Did you know?

Istanbul is a city in Turkey that straddles Europe and Asia across the Bosphorus Strait. One part of Istanbul lies in Europe and the other part lies in Asia. Istanbul’s European part is separated from its Asian part by the Bosphorus strait, a 31-km-long waterway that connects the Black Sea with the Sea of Marmara, and forms a natural boundary between the two continents. Two suspension bridges across the Bosporus - the Bosporus Bridge and Fatih Sultan Mehmet Bridge, also called Bosporus Bridge II, connect the two sides, yet many tourist prefer to visit the European side of Istanbul because of its historical significance. The European side is also the city’s commercial center with banks, stores and corporations and two-third of its population. The Asian side feels more relaxed, with wide boulevards, residential neighborhoods and fewer hotels and tourist attractions. The Old City reflects cultural influences of the many empires that once ruled here. In the Sultanahmet district, the open-air, Roman-era Hippodrome was for centuries the site of chariot races, and Egyptian obelisks remain. The iconic Byzantine Hagia Sophia features a soaring dome and Christian mosaics.

Approximately 12.56 million foreign visitors arrived in Istanbul in 2015, five years after it was named a European Capital of Culture, making the city the world's fifth most popular tourist destination. Present-day Istanbul is a flourishing city, with a constantly growing skyline which is one of the most prominent in all of Europe and Western Asia.  New developments are constantly being implemented including new metro lines, residential buildings and underground transportation projects such as the Marmaray Tunnel which is the deepest underground tunnel in the world.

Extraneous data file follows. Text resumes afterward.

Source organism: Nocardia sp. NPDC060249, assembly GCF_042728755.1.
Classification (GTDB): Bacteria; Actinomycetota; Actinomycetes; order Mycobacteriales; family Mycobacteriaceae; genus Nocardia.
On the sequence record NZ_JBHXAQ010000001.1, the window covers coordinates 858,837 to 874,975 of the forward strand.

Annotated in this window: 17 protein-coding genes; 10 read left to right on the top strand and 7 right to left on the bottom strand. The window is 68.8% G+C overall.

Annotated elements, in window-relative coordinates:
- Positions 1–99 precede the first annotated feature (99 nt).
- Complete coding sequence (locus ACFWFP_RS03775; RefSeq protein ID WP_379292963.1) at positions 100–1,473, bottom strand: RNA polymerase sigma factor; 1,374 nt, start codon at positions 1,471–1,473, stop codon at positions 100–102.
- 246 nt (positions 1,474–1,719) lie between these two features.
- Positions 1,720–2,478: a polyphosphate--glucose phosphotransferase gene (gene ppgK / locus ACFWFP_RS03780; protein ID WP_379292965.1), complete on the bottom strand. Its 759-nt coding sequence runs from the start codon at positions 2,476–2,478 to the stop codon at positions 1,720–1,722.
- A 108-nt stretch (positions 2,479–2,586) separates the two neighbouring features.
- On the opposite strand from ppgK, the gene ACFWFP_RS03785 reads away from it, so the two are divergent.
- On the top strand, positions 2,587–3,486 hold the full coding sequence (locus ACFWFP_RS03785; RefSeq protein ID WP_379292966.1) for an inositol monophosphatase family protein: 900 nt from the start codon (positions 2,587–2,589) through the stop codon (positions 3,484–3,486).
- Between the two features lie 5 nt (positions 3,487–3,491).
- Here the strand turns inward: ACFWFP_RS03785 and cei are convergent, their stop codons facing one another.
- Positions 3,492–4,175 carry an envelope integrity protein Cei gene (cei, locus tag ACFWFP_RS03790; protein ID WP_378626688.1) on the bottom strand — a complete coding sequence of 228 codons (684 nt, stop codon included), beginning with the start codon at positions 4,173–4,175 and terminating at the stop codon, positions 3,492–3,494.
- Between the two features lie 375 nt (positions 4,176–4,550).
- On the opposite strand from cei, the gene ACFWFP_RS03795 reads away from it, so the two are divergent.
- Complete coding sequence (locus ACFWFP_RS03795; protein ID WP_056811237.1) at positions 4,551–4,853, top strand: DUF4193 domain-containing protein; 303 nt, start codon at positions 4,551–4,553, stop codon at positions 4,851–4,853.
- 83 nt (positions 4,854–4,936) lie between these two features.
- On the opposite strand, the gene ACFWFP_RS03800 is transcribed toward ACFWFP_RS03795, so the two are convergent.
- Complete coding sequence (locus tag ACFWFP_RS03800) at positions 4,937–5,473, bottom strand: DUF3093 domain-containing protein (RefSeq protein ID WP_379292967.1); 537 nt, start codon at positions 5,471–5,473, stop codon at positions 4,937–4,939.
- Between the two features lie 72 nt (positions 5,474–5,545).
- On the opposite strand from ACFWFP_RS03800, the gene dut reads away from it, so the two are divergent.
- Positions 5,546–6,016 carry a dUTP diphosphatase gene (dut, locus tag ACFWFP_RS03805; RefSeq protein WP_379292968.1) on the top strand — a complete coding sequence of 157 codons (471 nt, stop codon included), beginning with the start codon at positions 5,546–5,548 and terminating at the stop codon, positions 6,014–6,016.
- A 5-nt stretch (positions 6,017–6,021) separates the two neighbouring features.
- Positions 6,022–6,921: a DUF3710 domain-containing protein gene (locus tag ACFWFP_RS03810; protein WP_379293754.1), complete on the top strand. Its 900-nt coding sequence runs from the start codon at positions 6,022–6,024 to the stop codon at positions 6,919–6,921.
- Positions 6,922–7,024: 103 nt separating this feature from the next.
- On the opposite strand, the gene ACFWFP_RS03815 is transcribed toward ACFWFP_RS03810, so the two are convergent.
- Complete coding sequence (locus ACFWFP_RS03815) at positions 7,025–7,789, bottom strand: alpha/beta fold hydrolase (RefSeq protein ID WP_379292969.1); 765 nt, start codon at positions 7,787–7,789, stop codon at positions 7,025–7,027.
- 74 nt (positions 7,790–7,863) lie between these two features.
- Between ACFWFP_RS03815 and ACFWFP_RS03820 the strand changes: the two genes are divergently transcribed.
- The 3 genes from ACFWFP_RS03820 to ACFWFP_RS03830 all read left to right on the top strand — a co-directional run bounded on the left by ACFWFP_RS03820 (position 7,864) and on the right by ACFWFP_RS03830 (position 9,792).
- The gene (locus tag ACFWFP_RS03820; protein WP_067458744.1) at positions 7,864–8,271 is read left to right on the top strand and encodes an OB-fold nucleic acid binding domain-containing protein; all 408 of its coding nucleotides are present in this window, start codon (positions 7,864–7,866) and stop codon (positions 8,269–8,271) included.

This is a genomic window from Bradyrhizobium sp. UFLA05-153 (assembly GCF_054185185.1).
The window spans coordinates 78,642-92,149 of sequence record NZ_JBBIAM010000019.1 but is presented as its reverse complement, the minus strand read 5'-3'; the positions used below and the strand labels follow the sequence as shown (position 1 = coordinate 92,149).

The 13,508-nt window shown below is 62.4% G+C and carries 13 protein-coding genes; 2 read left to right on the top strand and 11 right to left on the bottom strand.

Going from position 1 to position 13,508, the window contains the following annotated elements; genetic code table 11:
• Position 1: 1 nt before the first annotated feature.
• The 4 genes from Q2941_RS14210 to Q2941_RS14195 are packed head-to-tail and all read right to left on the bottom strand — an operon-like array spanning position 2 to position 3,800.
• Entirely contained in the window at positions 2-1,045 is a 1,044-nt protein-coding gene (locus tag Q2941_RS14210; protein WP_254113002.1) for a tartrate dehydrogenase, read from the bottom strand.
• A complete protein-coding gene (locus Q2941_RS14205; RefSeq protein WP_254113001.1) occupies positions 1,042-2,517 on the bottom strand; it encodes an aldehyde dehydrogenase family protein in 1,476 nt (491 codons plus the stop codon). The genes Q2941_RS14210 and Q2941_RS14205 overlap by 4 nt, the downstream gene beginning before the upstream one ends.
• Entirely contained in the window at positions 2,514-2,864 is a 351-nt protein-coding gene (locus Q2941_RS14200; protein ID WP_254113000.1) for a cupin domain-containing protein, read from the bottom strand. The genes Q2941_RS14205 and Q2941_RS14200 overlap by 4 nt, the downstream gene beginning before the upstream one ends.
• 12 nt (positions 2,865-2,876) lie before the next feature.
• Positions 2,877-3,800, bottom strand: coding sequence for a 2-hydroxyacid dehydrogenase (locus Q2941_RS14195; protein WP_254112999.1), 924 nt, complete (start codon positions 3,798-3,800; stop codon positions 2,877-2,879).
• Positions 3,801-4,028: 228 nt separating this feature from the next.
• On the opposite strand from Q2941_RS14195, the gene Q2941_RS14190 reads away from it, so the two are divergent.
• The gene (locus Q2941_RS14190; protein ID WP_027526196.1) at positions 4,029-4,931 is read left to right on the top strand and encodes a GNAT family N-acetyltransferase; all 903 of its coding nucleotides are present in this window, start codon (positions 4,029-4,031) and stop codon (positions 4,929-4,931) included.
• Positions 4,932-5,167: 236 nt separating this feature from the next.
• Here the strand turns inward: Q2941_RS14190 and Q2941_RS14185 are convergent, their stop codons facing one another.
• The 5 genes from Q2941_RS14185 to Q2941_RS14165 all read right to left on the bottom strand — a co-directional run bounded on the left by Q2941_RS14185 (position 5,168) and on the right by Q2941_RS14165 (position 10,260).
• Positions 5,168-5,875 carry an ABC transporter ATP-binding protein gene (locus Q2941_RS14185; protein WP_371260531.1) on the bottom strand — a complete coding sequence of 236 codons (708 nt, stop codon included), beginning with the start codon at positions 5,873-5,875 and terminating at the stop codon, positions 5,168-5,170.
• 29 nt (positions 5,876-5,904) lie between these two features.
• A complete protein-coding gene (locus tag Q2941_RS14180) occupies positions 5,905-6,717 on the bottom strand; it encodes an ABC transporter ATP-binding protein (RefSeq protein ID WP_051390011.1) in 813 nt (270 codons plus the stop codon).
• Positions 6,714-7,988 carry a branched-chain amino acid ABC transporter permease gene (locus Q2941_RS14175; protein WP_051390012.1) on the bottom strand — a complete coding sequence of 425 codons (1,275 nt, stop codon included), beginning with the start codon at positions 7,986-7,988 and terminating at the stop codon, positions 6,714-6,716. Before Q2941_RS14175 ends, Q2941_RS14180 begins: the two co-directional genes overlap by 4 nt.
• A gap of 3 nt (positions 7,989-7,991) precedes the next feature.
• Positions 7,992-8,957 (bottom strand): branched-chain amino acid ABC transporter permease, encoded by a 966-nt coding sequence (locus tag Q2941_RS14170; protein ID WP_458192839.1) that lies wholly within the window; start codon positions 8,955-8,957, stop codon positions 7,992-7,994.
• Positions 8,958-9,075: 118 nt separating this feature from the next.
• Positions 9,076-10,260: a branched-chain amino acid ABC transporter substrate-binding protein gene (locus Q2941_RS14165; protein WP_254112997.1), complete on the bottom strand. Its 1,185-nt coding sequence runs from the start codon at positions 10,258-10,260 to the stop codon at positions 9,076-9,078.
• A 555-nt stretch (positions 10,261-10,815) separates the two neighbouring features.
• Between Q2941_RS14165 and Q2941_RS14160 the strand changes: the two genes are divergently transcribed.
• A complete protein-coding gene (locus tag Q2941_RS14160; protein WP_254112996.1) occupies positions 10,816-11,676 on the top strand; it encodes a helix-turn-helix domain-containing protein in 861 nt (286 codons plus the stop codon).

Turkish Culture and Food

It is said that three major kinds of cuisine exist in the world; Turkish, Chinese, and French. Fully justifying its reputation, Turkish Cuisine is always a pleasant surprise for the visitor.

Kebabs are dishes of plain or marinated meat either stewed or grilled. Almost every district of Antolia has its own kebap specialty. Lamb is the basic meat of Turkish kitchen. Pieces of lamb threaded on a skewer and grilled over charcoal form the famous Sis Kebab, now known in many countries of the world. 

Soups are coming in a wide variety. These may be light, or rich and substantial. They are generally based on meat stock and served at the start of the meal. Lentil soup is the most common and best loved variety, but there are other preferred soups such as yayla , tarhana, asiran and guli soups.

A delicious Turkish specialty is known as pilav, which is a rice dish which is difficult for the inexperienced cook to prepare. In the Black sea region of Turkey they make a great dish with rice and small fish called hamsili piliav.  Another interesting dish from the same region is known as Miroloto.

If you like alcohol you can try Raki made of anise, it is called the "lions drink" because you must be strong as a lion to drink it.